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Hoffmann, R. A wiki for the life sciences where authorship matters. Nature Genetics (2008)

Measurement of mitochondrial membrane potential using fluorescent rhodamine derivatives.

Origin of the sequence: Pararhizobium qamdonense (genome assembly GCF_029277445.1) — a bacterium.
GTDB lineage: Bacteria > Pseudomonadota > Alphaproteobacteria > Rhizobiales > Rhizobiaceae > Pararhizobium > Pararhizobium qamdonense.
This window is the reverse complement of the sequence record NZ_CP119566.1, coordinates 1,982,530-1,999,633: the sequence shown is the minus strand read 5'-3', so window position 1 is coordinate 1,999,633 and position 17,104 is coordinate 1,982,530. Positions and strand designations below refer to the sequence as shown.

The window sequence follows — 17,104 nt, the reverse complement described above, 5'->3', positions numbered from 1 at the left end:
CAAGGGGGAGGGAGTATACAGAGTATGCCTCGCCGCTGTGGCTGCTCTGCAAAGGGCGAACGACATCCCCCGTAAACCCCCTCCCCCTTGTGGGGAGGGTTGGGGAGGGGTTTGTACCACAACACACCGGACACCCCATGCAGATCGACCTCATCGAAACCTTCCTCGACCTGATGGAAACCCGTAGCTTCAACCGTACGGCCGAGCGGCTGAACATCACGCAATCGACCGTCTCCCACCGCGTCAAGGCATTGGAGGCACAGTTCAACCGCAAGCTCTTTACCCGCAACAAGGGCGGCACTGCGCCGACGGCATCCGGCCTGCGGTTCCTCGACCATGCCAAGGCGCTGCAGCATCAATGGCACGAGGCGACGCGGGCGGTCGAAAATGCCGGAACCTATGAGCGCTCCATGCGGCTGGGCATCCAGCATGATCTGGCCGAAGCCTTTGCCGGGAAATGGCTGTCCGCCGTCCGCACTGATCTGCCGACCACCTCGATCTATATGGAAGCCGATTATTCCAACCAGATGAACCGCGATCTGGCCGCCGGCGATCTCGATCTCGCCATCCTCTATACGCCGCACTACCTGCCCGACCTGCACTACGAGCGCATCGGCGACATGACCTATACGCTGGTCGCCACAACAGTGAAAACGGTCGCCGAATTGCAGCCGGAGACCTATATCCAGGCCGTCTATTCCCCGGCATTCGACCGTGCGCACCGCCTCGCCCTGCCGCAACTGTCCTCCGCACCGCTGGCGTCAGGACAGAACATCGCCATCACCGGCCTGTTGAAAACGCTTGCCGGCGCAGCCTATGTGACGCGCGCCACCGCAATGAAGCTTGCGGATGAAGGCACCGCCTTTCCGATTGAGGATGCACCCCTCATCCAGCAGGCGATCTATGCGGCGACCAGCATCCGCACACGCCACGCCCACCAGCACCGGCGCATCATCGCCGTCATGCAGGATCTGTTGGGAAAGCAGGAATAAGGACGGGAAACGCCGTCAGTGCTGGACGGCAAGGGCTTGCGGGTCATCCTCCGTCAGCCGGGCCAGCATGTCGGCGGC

We investigated the use of rhodamine 123 (R123), tetramethylrhodamine methyl ester (TMRM), and tetramethylrhodamine ethyl ester (TMRE) as fluorescent probes to monitor the membrane potential of mitochondria. These indicator dyes are lipophilic cations accumulated by mitochondria in proportion to DeltaPsi. Upon accumulation, all three dyes exhibit a red shift in both their absorption and fluorescence emission spectra. The fluorescence intensity is quenched when the dyes are accumulated by mitochondria. These properties have been used to develop a method to dynamically monitor DeltaPsi of isolated rat heart mitochondria using a ratio fluorescence approach. All three dyes bound to the inner and outer aspects of the inner mitochondrial membrane and, as a result, were accumulated by mitochondria in a greater quantity than predicted by the Nernst equation. Binding to mitochondria was temperature-dependent and the degree of binding was in the order of TMRE > R123 > TMRM. The internal and external partition coefficients for binding were determined to correct for binding in the calculation of DeltaPsi. All three dyes suppressed mitochondrial respiratory control to some extent. Inhibition of respiration was greatest with TMRE, followed by R123 and TMRM. When used at low concentrations, TMRM did not suppress respiration. The use of these dyes and ratio fluorescence techniques affords a simple method for measurement of DeltaPsi of isolated mitochondria. We also applied this approach to the isolated perfused heart to determine whether DeltaPsi could be monitored in an intact tissue. Wavelength scanning of the surface fluorescence of the heart under various conditions after accumulation of TMRM indicated that the mitochondrial matrix-induced wavelength shift of TMRM also occurs in the heart cytosol, eliminating the use of this approach in the intact heart.[1]


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